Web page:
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Carroll v. King

United States District Court, S.D. Mississippi, Eastern Division

June 13, 2014

MICHAEL CARROLL #L1925, Plaintiff,
RON KING, ET AL., Defendants.


MICHAEL T. PARKER, Magistrate Judge.

THIS MATTER is before the Court on the Motion for Summary Judgment [19] filed by Defendants Ron King and Johnnie Denmark. Having considered the submissions of the parties and the applicable law, the Court finds that the Defendants' Motion for Summary Judgment [19] should be granted.


On December 5, 2012, Plaintiff Michael Carroll, proceeding pro se and in forma pauperis, filed his Complaint [1] pursuant to 42 U.S.C. § 1983. Through his Complaint, and as clarified during his Spears [1] hearing, Plaintiff asserts claims against Defendants Ron King and Johnnie Denmark. Plaintiff claims that while he was in maximum security for suicide watch, trusties stole his property.[2] Plaintiff alleges that he filed grievances through the Administrative Remedy Program ("ARP") regarding his stolen property, but he never received a response. Additionally, Plaintiff claims that King and Denmark, each, on separate occasions, promised to find the stolen property, but they did not. The allegations in Plaintiff's Complaint occurred while he was a post-conviction inmate at South Mississippi Correctional Institution, where he is currently housed.

Plaintiff seeks to have his property replaced by the Defendants. On February 14, 2014, Defendants filed their Motion for Summary Judgment [19].


This Court may grant summary judgment only if, viewing the facts in a light most favorable to Plaintiff, the Defendants demonstrate that there is no genuine issue of material fact and that they are entitled to judgment as a matter of law. Woods v. Smith, 60 F.3d 1161, 1164 (5th Cir. 1995). If the Defendants fail to discharge the burden of showing the absence of a genuine issue concerning any material fact, summary judgment must be denied. John v. Louisiana, 757 F.2d 698, 708 (5th Cir. 1985). The existence of an issue of material fact is a question of law that this court must decide, and in making that decision, it must "draw inferences most favorable to the party opposing the motion, and take care that no party will be improperly deprived of a trial of disputed factual issues." Id at 712.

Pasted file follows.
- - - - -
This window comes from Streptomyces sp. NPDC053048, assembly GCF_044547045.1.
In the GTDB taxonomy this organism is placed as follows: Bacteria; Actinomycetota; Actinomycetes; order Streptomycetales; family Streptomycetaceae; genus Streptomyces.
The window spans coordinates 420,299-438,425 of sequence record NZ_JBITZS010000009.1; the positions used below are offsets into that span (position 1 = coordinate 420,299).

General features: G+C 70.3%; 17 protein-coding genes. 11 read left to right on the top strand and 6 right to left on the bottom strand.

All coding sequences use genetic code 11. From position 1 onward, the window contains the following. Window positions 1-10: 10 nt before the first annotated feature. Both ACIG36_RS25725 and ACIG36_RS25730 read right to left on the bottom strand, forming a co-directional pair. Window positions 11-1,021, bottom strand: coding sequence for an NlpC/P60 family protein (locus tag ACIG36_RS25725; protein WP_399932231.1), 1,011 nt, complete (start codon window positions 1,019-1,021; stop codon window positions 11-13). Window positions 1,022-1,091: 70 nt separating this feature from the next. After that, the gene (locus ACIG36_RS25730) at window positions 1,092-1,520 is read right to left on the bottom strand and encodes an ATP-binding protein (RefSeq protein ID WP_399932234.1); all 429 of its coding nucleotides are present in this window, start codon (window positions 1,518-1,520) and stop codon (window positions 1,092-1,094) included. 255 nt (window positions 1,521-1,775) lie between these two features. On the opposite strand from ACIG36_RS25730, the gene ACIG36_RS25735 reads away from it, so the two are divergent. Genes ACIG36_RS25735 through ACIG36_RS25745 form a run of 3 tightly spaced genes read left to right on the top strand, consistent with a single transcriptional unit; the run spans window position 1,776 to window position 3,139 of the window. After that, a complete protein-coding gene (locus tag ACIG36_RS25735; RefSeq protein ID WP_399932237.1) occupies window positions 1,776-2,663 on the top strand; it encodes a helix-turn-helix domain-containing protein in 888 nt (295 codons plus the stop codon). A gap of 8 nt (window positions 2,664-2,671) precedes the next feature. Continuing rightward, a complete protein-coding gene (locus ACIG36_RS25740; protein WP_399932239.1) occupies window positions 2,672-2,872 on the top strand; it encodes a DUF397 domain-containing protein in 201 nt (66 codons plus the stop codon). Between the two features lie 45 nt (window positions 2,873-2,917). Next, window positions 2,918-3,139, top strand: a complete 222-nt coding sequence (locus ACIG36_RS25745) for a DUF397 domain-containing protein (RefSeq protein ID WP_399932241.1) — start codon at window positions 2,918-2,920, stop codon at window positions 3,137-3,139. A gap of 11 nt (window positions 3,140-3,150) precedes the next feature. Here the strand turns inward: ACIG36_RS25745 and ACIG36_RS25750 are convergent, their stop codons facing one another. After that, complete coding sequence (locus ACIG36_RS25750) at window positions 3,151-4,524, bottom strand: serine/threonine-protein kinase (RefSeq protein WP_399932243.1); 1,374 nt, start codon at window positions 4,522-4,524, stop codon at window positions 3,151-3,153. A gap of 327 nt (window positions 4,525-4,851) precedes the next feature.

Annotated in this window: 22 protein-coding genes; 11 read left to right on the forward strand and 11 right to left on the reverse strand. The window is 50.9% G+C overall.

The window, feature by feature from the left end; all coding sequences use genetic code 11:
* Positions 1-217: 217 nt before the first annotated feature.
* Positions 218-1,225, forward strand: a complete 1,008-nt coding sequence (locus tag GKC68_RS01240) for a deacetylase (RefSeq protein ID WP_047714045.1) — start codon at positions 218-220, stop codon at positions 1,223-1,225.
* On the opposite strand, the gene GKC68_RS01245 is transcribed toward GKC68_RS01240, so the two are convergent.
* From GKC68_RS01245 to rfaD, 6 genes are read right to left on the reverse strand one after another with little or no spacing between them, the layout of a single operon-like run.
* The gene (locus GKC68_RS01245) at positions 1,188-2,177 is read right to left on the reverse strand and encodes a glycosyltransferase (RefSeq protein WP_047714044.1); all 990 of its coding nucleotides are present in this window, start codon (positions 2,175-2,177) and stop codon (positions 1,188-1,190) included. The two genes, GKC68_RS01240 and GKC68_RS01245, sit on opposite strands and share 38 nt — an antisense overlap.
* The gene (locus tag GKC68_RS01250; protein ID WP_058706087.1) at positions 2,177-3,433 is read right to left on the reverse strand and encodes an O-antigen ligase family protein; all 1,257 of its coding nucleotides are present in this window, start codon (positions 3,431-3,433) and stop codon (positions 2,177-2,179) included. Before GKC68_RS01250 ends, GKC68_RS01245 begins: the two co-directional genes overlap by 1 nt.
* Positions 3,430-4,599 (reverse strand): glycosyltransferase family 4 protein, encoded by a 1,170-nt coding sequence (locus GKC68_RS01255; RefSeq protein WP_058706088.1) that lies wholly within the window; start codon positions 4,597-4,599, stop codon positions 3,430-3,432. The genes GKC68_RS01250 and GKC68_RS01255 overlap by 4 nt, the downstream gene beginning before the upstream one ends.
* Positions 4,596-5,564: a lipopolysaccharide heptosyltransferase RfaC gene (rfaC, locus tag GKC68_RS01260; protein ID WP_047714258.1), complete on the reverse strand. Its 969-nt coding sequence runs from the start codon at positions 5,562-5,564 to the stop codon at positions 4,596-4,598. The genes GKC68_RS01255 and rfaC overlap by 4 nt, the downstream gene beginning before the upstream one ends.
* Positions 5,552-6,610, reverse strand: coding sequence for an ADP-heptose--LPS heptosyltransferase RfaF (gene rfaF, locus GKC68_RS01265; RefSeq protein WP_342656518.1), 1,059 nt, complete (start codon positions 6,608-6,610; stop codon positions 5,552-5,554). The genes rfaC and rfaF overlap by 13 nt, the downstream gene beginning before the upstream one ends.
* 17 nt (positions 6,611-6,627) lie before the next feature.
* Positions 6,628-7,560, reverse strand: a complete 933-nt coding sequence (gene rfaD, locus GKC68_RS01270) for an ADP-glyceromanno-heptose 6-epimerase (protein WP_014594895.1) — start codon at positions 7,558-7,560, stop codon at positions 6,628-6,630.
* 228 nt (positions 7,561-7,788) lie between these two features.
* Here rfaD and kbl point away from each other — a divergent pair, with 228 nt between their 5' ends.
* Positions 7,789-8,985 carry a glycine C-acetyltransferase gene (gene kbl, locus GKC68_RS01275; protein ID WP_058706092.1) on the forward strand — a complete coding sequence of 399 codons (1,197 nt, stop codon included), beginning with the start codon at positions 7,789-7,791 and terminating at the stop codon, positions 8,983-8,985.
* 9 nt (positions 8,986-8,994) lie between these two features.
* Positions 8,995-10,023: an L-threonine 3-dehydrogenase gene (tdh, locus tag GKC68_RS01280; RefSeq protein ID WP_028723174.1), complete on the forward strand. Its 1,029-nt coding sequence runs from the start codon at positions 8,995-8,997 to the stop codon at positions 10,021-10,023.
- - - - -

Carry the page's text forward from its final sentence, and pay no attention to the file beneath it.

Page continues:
There, however, must be adequate proof in the record showing a real controversy regarding material facts. "Conclusory allegations, "[3] unsubstantiated assertions, [4] or the presence of a "scintilla of evidence, "[5] is not enough to create a real controversy regarding material facts. "[T]he mere existence of some alleged factual dispute between the parties will not defeat an otherwise properly supported motion for summary judgment; the requirement is that there be no genuine issue of material fact." Anderson v. Liberty Lobby, Inc., 477 U.S. 242, 247-48 (1986). In the absence of proof, the Court does not "assume that the nonmoving party could or would prove the necessary facts." Little v. Liquid Air Corp., 37 F.3d 1069, 1075 (5th Cir. 1994) (emphasis omitted).


Plaintiff's claims are before the Court pursuant to 42 U.S.C. § 1983. Section 1983 "neither provides a general remedy for the alleged torts of state officials nor opens the federal courthouse doors to relieve the complaints of all who suffer injury at the hands of the state or its officers." White v. Thomas, 660 F.2d 680, 683 (5th Cir. 1981). Rather, "[i]t affords a remedy only to those who suffer, as a result of state action, deprivation of rights, privileges, or immunities secured by the Constitution and laws' of the United States." Id. (quoting 42 U.S.C. § 1983). Accordingly, Plaintiff must demonstrate a genuine issue of material fact as to the following two elements: (1) the deprivation of a right secured by the Constitution or laws of the United States and (2) the deprivation was caused by a person acting under color of state law.